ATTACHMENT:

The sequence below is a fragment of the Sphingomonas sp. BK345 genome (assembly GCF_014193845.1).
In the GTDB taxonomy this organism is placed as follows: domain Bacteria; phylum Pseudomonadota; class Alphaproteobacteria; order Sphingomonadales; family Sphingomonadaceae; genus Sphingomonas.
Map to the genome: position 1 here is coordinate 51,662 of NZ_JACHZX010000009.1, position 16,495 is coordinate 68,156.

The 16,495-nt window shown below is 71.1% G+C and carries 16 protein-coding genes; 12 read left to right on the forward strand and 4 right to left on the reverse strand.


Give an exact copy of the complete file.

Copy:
The sequence below is a fragment of the Sphingomonas sp. BK345 genome (assembly GCF_014193845.1).
In the GTDB taxonomy this organism is placed as follows: domain Bacteria; phylum Pseudomonadota; class Alphaproteobacteria; order Sphingomonadales; family Sphingomonadaceae; genus Sphingomonas.
Map to the genome: position 1 here is coordinate 51,662 of NZ_JACHZX010000009.1, position 16,495 is coordinate 68,156.

The 16,495-nt window shown below is 71.1% G+C and carries 16 protein-coding genes; 12 read left to right on the forward strand and 4 right to left on the reverse strand.